Was ist deine Arbeit wert?

Was ist deine Arbeit wert?

Lohnzettelabgleich, 1957 Volkswagenwerk Wolfsburg; Foto: Günter Franzkowiak © mit freundlicher Genehmigung

Es ist auf den ersten Blick erkennbar, wer auf dieser Aufnahme des Hobbyfotografen Günter Franzkowiak aus dem Jahr 1975 die Hauptrolle spielt: ein Lohnzettel, oder, um genau zu sein, gleich drei davon. Die Blicke der drei Arbeiter des Volkswagenwerks in Wolfsburg lenken auch den des Betrachters unweigerlich auf jenen Papierstreifen, den der Arbeiter im Arbeitskittel am linken Bildrand in den Händen hält. Mit prüfendem Blick, sein Kinn berührt dabei fast seine Brust, scheint er Zeile für Zeile die Zahlen zu studieren, wirkt es doch so, als gleite sein rechter Daumen an diesen entlang, um sich vom ordnungsgemäßen Zustand derselben zu überzeugen.

Bemerkenswert ist, dass er sich dabei gewissermaßen über die Schulter blicken lässt, denn direkt neben ihm, zur Bildmitte hin, nimmt auch ein Kollege den Lohnstreifen in Augenschein. Es mutet an, als habe dieser selbst nur wenige Momente zuvor die eigene Verdienstabrechnung kritisch studiert, die er etwas angespannt mit beiden Händen festhält. Für diese Lesart spricht, dass er den Umschlag der Lohnabrechnung zwischen Mittel- und Ringfinger der linken Hand geklemmt hat: geschwind den Umschlag aufgerissen, den Lohnzettel herausgefischt und nachgesehen, was unter dem Strich herausgekommen ist. Ob die beiden ihr paralleles Zahlenstudium auch kommentierten? Denkbar wäre es.

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Quelle: https://www.visual-history.de/2019/05/20/was-ist-deine-arbeit-wert/

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Levke Harders: Social Media, Public History, and Higher Education: An Instruction Manual for a #Twitterseminar #dhiha8

Lecture within the conferene Teaching History in the Digital Age – Internation Perspectives #dhiha8, June 17-18, 2019 at the German Historical Institute in Paris, co-organised with the C2DH.

During the last winter term, I taught a class on the 50th anniversary of Bielefeld University, celebrated in 2019. Given my interest in social media as well as in teaching, the seminar combined university history with practical training (archival research and writing) and with Digital Humanities. The class aimed at training students to communicate their own research findings via social media. The young researchers chose various topics to prepare a Twitter timeline that tells a different story of Bielefeld University’s early years (see https://twitter.com/@UniBielefeld50 as well as the blogpost by one of the students: https://50jahre.uni-bielefeld.de/2019/04/03/jubilaeumsprojekt-twittertimeline).



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Quelle: https://dhdhi.hypotheses.org/5966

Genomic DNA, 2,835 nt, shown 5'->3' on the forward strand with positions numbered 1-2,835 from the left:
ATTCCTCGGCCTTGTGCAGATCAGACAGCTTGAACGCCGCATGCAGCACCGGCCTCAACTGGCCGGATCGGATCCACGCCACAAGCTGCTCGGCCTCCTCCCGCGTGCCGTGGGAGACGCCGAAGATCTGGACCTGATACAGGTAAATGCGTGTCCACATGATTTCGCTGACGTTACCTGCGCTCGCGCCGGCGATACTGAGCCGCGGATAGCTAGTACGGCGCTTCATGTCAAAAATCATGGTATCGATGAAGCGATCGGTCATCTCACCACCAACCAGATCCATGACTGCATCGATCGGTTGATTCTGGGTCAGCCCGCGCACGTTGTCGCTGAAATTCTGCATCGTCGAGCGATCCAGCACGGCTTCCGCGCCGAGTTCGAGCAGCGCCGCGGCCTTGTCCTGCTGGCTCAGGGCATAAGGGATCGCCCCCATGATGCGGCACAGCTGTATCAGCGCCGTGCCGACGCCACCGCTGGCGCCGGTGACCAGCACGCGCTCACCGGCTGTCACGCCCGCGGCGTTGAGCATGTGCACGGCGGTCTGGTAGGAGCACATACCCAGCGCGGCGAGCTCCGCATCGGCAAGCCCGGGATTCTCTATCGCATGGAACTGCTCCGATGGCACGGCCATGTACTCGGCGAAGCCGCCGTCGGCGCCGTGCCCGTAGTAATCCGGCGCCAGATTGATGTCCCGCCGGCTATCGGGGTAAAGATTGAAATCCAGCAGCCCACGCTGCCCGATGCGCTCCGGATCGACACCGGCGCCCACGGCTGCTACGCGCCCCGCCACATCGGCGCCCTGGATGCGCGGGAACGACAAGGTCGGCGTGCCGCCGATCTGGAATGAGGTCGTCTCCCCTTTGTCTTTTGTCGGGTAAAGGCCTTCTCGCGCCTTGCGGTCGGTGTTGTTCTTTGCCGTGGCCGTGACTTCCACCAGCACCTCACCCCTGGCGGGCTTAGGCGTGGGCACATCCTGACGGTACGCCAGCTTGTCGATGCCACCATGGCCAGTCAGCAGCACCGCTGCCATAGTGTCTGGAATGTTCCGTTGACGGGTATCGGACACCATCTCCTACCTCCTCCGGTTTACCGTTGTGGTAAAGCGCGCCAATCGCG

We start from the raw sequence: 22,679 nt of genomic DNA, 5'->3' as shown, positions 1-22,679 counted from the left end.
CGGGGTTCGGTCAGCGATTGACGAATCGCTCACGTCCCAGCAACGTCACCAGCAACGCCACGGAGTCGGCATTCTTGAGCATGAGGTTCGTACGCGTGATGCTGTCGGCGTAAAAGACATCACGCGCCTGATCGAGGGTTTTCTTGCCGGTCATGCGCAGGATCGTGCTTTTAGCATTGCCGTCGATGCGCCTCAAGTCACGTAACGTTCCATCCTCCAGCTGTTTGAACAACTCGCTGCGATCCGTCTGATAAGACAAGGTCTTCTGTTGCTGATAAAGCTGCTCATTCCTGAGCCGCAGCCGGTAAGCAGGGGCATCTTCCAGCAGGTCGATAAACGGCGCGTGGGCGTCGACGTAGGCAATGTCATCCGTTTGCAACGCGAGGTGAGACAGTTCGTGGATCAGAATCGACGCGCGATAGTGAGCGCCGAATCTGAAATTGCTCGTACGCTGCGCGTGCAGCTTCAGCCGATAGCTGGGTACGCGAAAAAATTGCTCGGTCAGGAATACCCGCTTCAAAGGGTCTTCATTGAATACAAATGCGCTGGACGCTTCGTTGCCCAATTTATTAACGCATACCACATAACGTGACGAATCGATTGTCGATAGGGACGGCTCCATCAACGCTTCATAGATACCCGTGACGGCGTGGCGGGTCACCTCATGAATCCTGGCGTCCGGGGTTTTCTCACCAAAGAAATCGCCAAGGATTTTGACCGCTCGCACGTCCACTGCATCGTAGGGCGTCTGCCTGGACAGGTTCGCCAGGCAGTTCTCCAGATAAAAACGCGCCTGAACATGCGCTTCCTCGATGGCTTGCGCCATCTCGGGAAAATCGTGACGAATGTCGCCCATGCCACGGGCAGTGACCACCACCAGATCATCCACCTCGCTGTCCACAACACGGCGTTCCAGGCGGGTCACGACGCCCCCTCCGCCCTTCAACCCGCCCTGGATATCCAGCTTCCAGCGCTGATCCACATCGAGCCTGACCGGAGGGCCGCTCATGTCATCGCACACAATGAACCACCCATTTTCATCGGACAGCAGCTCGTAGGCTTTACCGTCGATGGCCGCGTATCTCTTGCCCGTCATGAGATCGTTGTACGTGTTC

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Caroline Muller: Introducing Undergraduate Students to Research in the Digital Age #dhiha8

Lecture within the conferene Teaching History in the Digital Age – Internation Perspectives #dhiha8, June 17-18, 2019 at the German Historical Institute in Paris, co-organised with the C2DH.

Teaching digital history to undergraduate students is a big challenge: you have to both teach general digital literacy basics and be sensitive to the effects on the scientific environment. In my course of „digital cultures for historians“, the starting point is the status of scientific information. It helps to think about the construction of the web, the reading and the production of knowledge in a digital world. When students reach a more advanced level, the course transforms itself into an initiation to research: which forms of scientific information are available? Which political issues (open access) does it raise? How to differentiate primary and secondary source? What new materials are available for building History?



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Quelle: https://dhdhi.hypotheses.org/5948

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Call to Join the Blog Parade: Teaching History in the Digital Age – Who, What, How? #dhiha8

June 17 and 18, 2019 will see the eighth colloquium in the “Digital Humanities at DHIP” series, organised by the German Historical Institute Paris in collaboration with the Luxembourg Center for Contemporary and Digital History: Teaching History in the Digital Age – International Perspectives #dhiha8.

In preparation for the symposium Teaching Digital History to Historians – International Perspectives, which will take place on 17 and 18 June 2019 at the German Historical Institute, in cooperation with the Luxembourg Centre for Contemporary and Digital History, we are organising a blog parade on „Digital History in Higher Education“. The texts can be published on the author’s blog, or on the German Historical Institute’s conference blog until 10 June 2019, in German, English or French. Their titles will contain the hashtag of the symposium, #dhiha8. The blog posts will be summarised and integrated into the afternoon workshop discussion. In particular, we would like to attract personal accounts of initiatives, examples from teaching practice or reflections on the following topics:

Digital History

In recent years, the Digital Humanities community has advocated innovative methods, including the development of many digital tools that are not adapted to the specific field of history. Rather, these approaches have developed in the much more general field of humanities and computer science. Since many applications of the Digital Humanities are not yet subject to any disciplinary canon or standard, familiarisation with these methods and tools requires an intensive interdisciplinary effort of understanding that must generally be carried out individually.

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Quelle: https://dhdhi.hypotheses.org/5958

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